If elections are not held, it will be a violation of the Constitution.
The foundation of Nepal’s progress in health and education was laid between 1992 and 2002. During that decade, 17,000 km of roads were built, 40,000 classrooms were added. That was when Female Community Health Volunteers (FCHVs
) and mothers' groups were strengthened, vaccination campaigns scaled up. Nepal’s development parameters improved dramatically.
It was all possible because local government councils were run by the people’s elected representatives. After the dissolution of elected bodies in 2002, unelected cartels have been plundering local resources. They have the authority to spend local budgets without having to be accountable to the people. Dubbed ‘all-party mechanisms’, they function as ‘all-party crooks’.
Nearly 20 years after the last local elections, the people have an opportunity to elect their local representatives again. Across the country there is an election fever, voters are already thinking about whom to elect as mayors or village chiefs. The enthusiasm is not just because we have a date for elections (14 May
) but because the people were always eager to exercise grassroots democracy
It is just a handful of leaders of the Madhesi Front
who do not want local elections. That is because they are against true decentralisation
. The constitution has given much more authority to yet-to-be-elected municipal and village councils. The VDCs and municipalities that were dissolved this week were not as powerful. Madhesi leaders are against local elections because they want to elect municipal and village councils under provincial governments. Their versions of local councils will be controlled by the provincial centres. Fortunately, the Madhes is not just home to the Morcha, but to the Nepali Congress, the UML and other parties.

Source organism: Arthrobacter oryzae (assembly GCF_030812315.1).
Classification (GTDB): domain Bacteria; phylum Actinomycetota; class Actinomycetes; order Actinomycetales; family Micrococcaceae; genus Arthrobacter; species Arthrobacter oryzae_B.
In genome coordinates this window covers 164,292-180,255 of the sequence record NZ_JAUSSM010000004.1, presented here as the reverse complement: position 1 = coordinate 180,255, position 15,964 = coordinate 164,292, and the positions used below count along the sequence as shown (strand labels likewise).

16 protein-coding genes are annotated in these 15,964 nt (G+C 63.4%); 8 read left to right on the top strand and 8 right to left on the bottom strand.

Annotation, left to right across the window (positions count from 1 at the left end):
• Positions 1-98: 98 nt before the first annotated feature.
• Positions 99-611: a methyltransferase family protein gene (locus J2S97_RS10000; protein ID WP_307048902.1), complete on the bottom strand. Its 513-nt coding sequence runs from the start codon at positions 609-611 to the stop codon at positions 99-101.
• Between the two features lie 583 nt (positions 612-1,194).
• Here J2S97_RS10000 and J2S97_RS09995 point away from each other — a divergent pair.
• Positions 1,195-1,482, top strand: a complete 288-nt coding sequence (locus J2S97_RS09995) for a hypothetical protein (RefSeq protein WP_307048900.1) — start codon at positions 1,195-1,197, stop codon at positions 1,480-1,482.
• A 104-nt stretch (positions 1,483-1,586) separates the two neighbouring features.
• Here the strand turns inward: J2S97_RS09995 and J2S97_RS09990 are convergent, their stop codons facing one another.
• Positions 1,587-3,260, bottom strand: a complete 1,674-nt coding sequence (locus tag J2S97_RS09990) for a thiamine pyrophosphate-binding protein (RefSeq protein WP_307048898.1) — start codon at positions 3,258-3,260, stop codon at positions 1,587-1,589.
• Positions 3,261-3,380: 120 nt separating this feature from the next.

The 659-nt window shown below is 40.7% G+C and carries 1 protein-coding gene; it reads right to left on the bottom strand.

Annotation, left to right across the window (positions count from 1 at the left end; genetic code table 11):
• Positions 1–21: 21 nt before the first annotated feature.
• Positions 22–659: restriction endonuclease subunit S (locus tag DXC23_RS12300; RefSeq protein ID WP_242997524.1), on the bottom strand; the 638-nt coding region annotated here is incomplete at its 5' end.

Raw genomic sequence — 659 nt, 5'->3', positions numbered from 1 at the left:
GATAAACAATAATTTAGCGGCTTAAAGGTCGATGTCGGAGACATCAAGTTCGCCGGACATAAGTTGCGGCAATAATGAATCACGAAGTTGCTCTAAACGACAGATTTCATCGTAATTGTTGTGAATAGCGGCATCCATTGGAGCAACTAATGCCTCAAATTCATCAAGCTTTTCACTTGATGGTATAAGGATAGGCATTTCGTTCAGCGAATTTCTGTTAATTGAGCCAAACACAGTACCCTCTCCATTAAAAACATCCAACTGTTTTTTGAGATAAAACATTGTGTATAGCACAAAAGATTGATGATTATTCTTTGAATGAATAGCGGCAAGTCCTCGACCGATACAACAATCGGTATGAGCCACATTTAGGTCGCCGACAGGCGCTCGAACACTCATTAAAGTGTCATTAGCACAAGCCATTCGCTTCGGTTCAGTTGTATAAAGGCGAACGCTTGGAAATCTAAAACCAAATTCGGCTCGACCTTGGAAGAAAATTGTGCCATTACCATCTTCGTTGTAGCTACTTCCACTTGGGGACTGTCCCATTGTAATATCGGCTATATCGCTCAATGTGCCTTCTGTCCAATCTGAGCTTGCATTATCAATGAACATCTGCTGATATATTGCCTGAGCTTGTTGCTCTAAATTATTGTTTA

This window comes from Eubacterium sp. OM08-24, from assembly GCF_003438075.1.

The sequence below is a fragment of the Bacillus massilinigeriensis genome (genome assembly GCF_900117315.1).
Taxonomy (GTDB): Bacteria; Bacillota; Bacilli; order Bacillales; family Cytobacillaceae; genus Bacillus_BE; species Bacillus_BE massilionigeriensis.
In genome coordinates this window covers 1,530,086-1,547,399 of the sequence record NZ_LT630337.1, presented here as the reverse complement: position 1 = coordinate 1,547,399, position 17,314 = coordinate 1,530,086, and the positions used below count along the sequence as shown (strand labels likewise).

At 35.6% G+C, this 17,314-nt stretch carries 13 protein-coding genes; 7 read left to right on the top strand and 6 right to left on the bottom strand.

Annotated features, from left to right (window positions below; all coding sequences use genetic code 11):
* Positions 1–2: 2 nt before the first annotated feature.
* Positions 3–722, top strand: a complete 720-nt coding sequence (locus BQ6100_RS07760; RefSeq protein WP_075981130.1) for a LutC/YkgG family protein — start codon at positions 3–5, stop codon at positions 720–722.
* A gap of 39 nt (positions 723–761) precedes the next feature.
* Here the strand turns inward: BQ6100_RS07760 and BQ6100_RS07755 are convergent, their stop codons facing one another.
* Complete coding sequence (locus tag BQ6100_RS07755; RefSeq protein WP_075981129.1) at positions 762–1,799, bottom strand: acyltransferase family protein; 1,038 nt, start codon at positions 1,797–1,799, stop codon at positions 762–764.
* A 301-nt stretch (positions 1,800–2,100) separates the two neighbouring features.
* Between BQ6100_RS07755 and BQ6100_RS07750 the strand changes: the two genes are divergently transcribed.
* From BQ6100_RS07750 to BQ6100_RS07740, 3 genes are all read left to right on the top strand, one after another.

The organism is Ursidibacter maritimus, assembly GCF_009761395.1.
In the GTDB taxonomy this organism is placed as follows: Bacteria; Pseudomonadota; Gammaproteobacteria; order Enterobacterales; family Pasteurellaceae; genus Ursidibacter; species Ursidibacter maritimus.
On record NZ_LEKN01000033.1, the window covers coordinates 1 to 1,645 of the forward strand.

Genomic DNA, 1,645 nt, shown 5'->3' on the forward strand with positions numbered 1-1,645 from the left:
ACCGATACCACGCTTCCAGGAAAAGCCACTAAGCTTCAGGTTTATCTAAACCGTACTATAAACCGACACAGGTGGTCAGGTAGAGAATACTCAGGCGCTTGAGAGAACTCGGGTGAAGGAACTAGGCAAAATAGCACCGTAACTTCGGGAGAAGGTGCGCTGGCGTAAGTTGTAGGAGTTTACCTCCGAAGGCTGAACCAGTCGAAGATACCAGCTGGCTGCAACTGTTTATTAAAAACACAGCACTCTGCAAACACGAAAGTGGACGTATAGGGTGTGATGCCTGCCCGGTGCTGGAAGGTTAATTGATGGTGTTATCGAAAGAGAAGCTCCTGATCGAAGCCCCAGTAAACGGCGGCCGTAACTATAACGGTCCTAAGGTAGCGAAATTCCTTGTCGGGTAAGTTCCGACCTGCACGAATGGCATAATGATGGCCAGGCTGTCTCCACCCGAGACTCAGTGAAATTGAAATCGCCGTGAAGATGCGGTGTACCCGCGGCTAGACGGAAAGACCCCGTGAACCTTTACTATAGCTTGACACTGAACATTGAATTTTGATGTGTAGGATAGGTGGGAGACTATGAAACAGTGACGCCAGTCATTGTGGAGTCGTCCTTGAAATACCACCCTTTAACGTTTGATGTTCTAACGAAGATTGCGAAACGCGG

The Election Commission is geared up and ready for 14 May. The people are ready to cast their votes. So the political leadership should not backtrack from elections just because a political force is against it. The people’s right to periodic elections is enshrined in the Constitution as a fundamental right. If elections are not held, it will be a violation of the Constitution.
People in Province 2 also want elections. I do not think they will stay away from voting just because the Morcha boycotts elections. But if elections are disrupted in Province 2, it would not be wise to call off elections throughout the country. The decade of 1992-2002 was the golden age of local development in Nepal. We finally have a chance to revive that era. We should not squander this opportunity.
Rishiraj Lumsali is the President of Association of District Development Committees of Nepal (ADDCN)
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